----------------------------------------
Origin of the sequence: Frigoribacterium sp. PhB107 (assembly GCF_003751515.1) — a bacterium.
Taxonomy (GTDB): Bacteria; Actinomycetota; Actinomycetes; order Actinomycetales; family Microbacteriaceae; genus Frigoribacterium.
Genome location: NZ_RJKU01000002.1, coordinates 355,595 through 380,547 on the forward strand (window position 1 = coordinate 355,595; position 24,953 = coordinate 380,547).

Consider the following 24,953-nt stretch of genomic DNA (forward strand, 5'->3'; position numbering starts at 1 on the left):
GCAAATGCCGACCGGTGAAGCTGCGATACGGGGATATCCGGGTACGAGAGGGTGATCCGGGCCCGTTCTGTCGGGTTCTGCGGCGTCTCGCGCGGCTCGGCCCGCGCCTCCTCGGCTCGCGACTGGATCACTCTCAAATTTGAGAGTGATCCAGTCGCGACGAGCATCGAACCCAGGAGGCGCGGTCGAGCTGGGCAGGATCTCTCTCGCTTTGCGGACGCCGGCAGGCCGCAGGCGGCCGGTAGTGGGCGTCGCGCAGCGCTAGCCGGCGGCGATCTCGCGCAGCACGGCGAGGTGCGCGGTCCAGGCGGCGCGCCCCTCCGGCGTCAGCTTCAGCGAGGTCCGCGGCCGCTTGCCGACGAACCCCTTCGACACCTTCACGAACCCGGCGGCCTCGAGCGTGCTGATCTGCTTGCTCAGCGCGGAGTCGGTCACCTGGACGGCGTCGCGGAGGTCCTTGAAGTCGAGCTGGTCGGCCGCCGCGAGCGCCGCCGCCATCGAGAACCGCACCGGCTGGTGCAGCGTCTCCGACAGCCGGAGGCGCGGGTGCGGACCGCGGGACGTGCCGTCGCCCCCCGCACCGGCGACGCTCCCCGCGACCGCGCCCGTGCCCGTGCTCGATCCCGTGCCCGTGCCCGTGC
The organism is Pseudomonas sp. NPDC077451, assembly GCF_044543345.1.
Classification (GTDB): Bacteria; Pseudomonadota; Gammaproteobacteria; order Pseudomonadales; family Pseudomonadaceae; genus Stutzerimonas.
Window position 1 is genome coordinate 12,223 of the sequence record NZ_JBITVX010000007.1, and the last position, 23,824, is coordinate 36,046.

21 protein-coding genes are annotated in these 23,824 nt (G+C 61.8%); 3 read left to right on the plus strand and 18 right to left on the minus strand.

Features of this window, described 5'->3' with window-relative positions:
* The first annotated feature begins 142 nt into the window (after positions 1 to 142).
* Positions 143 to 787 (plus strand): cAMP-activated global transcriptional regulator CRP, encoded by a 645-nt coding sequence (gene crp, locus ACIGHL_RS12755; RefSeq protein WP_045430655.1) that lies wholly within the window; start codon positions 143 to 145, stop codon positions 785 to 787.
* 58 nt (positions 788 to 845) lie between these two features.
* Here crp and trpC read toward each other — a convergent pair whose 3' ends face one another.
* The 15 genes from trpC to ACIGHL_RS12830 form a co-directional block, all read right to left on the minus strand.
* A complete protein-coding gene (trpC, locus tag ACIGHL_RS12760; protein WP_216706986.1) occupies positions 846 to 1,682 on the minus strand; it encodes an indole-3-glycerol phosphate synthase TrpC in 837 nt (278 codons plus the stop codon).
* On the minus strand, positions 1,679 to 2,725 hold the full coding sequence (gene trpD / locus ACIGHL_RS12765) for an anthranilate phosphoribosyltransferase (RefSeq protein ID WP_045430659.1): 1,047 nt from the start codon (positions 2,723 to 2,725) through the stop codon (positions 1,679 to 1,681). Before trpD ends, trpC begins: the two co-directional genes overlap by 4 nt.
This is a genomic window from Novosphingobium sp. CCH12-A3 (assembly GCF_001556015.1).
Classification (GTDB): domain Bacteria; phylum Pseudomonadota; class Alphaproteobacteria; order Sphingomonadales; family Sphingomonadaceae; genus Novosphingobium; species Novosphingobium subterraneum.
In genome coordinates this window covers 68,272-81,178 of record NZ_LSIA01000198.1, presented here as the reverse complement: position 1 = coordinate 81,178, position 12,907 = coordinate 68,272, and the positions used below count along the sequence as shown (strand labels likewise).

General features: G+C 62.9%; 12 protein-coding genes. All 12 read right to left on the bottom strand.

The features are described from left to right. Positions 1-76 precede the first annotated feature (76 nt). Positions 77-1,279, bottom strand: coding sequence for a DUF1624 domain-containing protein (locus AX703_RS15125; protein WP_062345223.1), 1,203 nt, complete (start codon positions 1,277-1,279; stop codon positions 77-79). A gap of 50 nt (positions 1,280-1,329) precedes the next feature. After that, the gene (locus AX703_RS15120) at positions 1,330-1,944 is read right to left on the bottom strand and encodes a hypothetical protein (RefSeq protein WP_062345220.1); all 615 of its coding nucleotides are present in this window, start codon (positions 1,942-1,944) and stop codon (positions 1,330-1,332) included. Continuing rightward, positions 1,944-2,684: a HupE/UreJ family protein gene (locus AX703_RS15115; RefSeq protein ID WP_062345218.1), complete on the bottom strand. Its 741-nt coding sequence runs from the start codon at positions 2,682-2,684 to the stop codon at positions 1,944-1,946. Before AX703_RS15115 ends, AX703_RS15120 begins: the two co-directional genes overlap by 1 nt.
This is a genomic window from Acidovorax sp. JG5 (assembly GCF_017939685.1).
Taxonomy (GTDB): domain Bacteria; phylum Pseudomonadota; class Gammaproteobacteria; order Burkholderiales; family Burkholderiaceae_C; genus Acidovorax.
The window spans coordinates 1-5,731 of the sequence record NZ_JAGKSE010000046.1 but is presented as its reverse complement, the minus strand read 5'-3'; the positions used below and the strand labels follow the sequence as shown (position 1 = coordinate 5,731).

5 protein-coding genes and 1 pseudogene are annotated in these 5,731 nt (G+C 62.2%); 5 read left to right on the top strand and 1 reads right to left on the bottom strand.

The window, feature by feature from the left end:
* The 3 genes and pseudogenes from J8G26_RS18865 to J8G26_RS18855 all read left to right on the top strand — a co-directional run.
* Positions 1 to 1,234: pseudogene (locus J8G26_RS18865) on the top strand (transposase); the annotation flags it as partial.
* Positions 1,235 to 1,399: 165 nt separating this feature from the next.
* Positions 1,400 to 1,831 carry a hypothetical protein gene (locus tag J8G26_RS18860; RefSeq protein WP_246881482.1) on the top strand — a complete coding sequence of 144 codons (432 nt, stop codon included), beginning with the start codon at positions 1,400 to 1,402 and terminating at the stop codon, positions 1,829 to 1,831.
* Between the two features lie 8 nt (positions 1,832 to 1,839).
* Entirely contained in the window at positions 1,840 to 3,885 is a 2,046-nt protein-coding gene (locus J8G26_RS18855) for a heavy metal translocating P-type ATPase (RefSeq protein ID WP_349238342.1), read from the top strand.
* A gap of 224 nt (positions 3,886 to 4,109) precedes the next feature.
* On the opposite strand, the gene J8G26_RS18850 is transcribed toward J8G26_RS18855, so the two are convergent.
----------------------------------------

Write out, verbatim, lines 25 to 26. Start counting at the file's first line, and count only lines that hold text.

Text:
The window spans coordinates 1-5,731 of the sequence record NZ_JAGKSE010000046.1 but is presented as its reverse complement, the minus strand read 5'-3'; the positions used below and the strand labels follow the sequence as shown (position 1 = coordinate 5,731).

5 protein-coding genes and 1 pseudogene are annotated in these 5,731 nt (G+C 62.2%); 5 read left to right on the top strand and 1 reads right to left on the bottom strand.